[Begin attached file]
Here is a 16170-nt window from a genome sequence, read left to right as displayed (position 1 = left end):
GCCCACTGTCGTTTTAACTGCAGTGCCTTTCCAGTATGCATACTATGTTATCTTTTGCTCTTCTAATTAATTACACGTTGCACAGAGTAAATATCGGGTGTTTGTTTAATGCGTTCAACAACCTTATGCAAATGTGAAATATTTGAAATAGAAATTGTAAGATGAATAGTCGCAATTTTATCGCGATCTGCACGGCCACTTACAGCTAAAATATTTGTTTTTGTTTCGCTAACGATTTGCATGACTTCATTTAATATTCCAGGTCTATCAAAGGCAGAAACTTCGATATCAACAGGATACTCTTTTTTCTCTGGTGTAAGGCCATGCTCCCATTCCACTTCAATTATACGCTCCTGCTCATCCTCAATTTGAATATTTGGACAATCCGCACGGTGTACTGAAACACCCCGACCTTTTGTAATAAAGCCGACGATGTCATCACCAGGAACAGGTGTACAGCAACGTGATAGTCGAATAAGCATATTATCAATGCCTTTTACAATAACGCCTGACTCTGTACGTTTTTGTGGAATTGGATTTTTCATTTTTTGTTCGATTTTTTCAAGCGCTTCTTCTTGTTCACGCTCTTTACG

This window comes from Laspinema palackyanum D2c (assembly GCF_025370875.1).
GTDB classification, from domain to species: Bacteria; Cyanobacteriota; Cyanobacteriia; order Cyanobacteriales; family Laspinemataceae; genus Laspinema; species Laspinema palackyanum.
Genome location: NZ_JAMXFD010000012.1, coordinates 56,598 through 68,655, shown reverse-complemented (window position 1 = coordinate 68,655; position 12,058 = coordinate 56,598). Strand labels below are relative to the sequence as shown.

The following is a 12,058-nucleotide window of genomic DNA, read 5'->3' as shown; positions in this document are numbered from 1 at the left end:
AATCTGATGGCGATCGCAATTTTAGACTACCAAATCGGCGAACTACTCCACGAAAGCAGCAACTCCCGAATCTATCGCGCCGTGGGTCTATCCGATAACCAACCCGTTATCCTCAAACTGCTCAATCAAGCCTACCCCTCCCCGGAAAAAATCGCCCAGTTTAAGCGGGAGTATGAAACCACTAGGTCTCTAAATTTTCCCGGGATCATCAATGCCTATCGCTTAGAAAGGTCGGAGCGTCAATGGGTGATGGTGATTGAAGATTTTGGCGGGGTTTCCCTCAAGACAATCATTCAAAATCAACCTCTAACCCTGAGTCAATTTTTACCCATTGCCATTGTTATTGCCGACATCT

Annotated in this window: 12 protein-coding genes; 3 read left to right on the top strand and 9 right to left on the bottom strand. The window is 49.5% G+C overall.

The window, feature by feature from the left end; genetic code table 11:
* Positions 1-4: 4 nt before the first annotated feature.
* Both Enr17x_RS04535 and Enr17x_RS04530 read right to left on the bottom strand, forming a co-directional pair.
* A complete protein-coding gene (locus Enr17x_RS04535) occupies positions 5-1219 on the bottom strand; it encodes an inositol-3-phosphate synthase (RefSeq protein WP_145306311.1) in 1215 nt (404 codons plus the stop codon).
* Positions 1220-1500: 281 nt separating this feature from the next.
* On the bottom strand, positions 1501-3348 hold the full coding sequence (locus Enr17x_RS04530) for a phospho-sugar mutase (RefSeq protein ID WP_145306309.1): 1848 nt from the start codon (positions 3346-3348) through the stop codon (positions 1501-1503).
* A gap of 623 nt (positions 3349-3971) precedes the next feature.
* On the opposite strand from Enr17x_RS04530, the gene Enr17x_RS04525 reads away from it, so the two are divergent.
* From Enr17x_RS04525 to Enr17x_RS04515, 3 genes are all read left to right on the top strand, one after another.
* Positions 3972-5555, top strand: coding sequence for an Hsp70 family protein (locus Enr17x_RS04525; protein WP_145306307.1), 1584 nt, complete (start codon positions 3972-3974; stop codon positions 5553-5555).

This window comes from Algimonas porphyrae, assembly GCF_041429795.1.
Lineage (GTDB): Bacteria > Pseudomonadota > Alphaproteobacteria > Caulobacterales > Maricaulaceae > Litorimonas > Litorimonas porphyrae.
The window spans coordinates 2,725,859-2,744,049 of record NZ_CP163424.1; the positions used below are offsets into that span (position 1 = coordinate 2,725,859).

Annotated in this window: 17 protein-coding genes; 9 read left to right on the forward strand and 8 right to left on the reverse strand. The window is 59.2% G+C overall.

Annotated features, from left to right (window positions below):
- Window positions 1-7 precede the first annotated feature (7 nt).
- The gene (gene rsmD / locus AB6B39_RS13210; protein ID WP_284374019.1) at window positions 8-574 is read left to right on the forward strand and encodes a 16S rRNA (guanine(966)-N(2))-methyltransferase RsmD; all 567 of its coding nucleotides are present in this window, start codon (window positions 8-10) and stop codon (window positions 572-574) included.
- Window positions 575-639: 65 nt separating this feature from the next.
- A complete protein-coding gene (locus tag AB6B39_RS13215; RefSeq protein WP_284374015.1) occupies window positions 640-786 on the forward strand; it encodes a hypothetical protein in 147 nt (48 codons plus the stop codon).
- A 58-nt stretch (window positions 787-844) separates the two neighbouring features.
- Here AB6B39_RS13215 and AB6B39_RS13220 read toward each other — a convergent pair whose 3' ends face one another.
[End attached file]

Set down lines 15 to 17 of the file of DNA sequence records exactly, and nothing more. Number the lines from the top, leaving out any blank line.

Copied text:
* A gap of 623 nt (positions 3349-3971) precedes the next feature.
* On the opposite strand from Enr17x_RS04530, the gene Enr17x_RS04525 reads away from it, so the two are divergent.
* From Enr17x_RS04525 to Enr17x_RS04515, 3 genes are all read left to right on the top strand, one after another.